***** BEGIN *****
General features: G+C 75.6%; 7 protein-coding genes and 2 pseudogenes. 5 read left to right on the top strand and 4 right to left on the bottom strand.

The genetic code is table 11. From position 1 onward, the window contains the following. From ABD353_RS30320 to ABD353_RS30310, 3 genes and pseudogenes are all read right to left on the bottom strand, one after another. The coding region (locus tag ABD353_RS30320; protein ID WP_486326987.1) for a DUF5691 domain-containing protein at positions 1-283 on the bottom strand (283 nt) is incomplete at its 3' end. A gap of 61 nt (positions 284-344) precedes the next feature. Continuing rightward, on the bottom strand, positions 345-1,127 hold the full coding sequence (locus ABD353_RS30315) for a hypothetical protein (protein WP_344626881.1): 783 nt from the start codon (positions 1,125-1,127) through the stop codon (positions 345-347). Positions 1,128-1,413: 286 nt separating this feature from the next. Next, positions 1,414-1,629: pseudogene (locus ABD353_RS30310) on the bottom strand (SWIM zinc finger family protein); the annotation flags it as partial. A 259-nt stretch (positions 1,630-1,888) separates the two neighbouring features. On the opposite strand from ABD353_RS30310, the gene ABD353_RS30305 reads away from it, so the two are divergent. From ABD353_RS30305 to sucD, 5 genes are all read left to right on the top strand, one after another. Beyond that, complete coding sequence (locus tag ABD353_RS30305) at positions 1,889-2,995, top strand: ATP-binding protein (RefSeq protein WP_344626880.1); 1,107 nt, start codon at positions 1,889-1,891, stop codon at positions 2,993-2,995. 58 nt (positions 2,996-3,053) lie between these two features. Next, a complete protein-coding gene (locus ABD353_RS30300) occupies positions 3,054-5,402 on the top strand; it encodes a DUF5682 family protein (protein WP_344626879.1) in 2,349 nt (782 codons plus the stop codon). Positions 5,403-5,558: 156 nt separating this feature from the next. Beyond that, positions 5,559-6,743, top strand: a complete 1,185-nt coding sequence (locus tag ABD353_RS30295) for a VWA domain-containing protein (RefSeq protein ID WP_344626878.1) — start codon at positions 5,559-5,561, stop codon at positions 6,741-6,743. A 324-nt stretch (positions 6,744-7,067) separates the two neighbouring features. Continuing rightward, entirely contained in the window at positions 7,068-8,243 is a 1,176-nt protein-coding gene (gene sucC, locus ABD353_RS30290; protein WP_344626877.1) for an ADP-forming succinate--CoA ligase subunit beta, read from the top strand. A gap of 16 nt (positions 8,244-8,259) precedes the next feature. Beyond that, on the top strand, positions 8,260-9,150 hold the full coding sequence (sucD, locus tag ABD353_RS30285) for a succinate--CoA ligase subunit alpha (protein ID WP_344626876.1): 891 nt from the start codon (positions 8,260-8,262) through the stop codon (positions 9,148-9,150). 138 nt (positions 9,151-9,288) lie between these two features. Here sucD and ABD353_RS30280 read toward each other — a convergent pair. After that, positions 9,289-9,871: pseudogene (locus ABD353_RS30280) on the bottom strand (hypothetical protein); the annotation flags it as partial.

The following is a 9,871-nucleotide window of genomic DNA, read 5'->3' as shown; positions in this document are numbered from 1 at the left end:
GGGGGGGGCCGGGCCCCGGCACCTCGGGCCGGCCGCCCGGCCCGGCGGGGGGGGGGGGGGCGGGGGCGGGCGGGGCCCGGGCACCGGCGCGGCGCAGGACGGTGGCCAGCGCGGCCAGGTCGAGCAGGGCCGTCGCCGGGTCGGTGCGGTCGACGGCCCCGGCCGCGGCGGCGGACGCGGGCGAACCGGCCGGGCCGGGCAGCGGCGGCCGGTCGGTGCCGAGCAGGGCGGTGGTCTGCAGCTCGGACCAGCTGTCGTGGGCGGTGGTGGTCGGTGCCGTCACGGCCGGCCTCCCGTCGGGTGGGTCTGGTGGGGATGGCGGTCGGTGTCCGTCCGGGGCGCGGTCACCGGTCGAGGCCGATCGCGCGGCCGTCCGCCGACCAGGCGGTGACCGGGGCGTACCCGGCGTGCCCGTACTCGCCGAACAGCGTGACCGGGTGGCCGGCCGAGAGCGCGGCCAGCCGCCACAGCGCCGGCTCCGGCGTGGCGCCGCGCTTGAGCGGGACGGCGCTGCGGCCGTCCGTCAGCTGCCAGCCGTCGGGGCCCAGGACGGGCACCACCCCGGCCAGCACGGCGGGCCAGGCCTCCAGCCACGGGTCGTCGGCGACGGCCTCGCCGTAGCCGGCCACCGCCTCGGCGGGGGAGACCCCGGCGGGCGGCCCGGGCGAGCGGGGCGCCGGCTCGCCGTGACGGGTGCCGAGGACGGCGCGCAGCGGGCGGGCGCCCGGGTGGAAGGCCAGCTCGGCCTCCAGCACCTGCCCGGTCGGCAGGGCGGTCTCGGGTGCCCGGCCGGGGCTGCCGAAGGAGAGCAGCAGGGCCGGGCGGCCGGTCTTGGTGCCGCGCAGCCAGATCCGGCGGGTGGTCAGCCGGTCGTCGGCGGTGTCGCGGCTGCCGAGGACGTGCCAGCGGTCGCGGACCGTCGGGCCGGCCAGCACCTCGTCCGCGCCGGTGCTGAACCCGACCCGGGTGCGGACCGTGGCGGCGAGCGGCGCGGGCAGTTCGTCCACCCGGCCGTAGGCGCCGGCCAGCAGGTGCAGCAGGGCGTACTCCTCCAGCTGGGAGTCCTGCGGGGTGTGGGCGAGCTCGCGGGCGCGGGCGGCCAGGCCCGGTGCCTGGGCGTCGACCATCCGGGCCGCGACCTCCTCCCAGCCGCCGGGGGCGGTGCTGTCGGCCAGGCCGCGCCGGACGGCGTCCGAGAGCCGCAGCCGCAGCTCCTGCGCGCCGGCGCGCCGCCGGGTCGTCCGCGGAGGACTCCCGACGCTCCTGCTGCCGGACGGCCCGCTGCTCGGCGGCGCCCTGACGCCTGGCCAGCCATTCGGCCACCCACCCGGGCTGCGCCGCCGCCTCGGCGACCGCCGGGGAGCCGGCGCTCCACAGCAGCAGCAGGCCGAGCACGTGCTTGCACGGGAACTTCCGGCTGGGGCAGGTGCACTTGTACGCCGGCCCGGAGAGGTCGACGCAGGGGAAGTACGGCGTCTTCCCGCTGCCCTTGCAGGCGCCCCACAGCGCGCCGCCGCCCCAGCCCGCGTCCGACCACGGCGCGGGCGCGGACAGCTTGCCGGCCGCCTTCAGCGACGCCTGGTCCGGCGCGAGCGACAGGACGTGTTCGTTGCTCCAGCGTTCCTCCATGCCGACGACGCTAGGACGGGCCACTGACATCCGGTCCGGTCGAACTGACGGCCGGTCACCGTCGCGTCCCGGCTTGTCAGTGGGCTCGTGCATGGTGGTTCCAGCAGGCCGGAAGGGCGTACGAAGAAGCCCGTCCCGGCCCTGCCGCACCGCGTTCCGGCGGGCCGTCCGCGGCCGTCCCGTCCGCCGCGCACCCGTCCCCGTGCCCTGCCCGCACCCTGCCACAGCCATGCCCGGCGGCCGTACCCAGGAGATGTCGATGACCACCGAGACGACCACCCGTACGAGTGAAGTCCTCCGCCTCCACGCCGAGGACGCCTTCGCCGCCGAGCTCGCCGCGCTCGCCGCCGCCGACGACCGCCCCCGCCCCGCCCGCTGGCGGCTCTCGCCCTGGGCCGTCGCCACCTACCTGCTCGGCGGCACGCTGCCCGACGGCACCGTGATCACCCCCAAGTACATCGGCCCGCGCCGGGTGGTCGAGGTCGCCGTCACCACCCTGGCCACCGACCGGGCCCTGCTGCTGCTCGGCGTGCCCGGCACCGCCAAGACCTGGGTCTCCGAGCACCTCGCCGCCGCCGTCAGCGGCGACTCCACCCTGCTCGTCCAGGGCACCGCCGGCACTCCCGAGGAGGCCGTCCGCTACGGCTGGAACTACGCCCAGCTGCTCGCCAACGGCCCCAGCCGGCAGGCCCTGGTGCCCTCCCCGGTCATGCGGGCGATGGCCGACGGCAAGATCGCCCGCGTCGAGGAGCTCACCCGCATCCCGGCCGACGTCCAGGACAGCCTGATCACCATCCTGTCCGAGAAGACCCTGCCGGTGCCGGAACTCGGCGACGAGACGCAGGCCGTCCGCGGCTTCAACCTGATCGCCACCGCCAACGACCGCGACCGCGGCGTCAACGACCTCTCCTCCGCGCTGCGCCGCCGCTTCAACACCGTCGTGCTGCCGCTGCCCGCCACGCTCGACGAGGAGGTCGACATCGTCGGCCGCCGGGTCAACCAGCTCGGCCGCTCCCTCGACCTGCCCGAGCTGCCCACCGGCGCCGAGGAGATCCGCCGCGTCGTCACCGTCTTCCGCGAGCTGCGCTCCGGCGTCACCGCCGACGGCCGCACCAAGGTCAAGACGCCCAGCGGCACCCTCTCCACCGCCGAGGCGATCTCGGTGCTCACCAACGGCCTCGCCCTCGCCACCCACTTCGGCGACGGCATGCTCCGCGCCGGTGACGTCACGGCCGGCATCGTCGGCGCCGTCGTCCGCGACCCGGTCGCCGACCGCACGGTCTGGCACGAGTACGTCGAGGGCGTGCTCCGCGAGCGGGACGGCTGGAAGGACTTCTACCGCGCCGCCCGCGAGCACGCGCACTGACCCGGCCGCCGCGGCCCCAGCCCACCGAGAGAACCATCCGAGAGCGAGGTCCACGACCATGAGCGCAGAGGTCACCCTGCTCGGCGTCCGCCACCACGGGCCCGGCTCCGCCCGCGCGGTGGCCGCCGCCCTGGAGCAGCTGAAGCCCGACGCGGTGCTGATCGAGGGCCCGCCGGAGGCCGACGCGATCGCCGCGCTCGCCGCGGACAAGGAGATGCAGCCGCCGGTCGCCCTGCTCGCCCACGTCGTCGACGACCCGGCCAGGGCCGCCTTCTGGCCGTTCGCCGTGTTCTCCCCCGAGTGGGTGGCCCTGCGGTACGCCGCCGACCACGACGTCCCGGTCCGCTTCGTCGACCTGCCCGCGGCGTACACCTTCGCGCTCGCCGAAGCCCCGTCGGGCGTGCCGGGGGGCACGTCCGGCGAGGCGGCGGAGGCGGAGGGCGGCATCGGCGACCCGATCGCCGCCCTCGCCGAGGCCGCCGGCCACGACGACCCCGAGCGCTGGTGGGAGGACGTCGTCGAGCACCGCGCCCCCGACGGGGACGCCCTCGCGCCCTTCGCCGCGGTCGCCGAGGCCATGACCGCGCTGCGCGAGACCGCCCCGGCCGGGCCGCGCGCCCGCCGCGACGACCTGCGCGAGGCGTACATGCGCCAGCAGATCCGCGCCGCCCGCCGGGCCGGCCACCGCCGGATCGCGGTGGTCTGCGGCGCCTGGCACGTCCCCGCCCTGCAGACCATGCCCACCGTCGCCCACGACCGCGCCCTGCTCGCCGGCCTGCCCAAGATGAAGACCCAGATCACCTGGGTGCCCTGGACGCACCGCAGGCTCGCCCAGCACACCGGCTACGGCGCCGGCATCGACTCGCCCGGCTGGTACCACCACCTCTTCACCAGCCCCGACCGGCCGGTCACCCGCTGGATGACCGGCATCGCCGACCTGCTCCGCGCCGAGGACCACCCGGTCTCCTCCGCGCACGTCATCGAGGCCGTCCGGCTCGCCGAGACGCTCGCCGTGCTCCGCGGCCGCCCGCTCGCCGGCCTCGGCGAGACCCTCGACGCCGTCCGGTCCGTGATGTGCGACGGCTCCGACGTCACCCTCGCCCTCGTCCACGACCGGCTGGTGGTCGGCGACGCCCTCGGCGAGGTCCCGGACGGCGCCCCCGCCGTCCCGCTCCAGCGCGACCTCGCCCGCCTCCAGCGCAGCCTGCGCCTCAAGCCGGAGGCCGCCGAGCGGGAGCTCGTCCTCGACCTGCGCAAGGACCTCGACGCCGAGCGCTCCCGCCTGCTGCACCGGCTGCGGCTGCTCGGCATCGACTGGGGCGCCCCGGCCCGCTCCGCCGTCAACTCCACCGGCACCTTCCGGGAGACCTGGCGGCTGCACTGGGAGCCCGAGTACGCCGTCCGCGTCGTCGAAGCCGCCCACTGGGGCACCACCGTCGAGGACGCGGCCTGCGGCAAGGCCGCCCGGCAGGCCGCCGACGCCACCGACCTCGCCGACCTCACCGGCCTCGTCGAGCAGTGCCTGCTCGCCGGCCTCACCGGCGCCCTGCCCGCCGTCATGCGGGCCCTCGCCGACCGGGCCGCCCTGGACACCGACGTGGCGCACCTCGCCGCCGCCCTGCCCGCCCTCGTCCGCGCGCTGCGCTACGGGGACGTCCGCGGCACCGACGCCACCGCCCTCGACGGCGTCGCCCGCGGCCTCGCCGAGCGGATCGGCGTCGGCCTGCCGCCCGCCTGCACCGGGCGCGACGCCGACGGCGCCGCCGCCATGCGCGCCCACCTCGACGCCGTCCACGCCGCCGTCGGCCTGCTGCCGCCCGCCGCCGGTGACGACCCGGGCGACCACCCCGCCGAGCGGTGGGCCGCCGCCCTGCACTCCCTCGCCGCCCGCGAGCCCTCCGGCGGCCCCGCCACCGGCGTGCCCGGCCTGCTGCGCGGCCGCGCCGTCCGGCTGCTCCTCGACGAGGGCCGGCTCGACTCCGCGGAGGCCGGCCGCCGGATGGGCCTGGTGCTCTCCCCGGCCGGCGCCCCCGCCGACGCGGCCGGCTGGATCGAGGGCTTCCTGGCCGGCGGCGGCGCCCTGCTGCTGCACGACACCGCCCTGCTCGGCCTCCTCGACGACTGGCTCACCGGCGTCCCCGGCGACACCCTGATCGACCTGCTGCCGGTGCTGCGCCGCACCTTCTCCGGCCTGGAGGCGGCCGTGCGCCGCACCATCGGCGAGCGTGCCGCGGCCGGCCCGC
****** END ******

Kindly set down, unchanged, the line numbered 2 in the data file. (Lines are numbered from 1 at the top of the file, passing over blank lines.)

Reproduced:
The genetic code is table 11. From position 1 onward, the window contains the following. From ABD353_RS30320 to ABD353_RS30310, 3 genes and pseudogenes are all read right to left on the bottom strand, one after another. The coding region (locus tag ABD353_RS30320; protein ID WP_486326987.1) for a DUF5691 domain-containing protein at positions 1-283 on the bottom strand (283 nt) is incomplete at its 3' end. A gap of 61 nt (positions 284-344) precedes the next feature. Continuing rightward, on the bottom strand, positions 345-1,127 hold the full coding sequence (locus ABD353_RS30315) for a hypothetical protein (protein WP_344626881.1): 783 nt from the start codon (positions 1,125-1,127) through the stop codon (positions 345-347). Positions 1,128-1,413: 286 nt separating this feature from the next. Next, positions 1,414-1,629: pseudogene (locus ABD353_RS30310) on the bottom strand (SWIM zinc finger family protein); the annotation flags it as partial. A 259-nt stretch (positions 1,630-1,888) separates the two neighbouring features. On the opposite strand from ABD353_RS30310, the gene ABD353_RS30305 reads away from it, so the two are divergent. From ABD353_RS30305 to sucD, 5 genes are all read left to right on the top strand, one after another. Beyond that, complete coding sequence (locus tag ABD353_RS30305) at positions 1,889-2,995, top strand: ATP-binding protein (RefSeq protein WP_344626880.1); 1,107 nt, start codon at positions 1,889-1,891, stop codon at positions 2,993-2,995. 58 nt (positions 2,996-3,053) lie between these two features. Next, a complete protein-coding gene (locus ABD353_RS30300) occupies positions 3,054-5,402 on the top strand; it encodes a DUF5682 family protein (protein WP_344626879.1) in 2,349 nt (782 codons plus the stop codon). Positions 5,403-5,558: 156 nt separating this feature from the next. Beyond that, positions 5,559-6,743, top strand: a complete 1,185-nt coding sequence (locus tag ABD353_RS30295) for a VWA domain-containing protein (RefSeq protein ID WP_344626878.1) — start codon at positions 5,559-5,561, stop codon at positions 6,741-6,743. A 324-nt stretch (positions 6,744-7,067) separates the two neighbouring features. Continuing rightward, entirely contained in the window at positions 7,068-8,243 is a 1,176-nt protein-coding gene (gene sucC, locus ABD353_RS30290; protein WP_344626877.1) for an ADP-forming succinate--CoA ligase subunit beta, read from the top strand. A gap of 16 nt (positions 8,244-8,259) precedes the next feature. Beyond that, on the top strand, positions 8,260-9,150 hold the full coding sequence (sucD, locus tag ABD353_RS30285) for a succinate--CoA ligase subunit alpha (protein ID WP_344626876.1): 891 nt from the start codon (positions 8,260-8,262) through the stop codon (positions 9,148-9,150). 138 nt (positions 9,151-9,288) lie between these two features. Here sucD and ABD353_RS30280 read toward each other — a convergent pair. After that, positions 9,289-9,871: pseudogene (locus ABD353_RS30280) on the bottom strand (hypothetical protein); the annotation flags it as partial.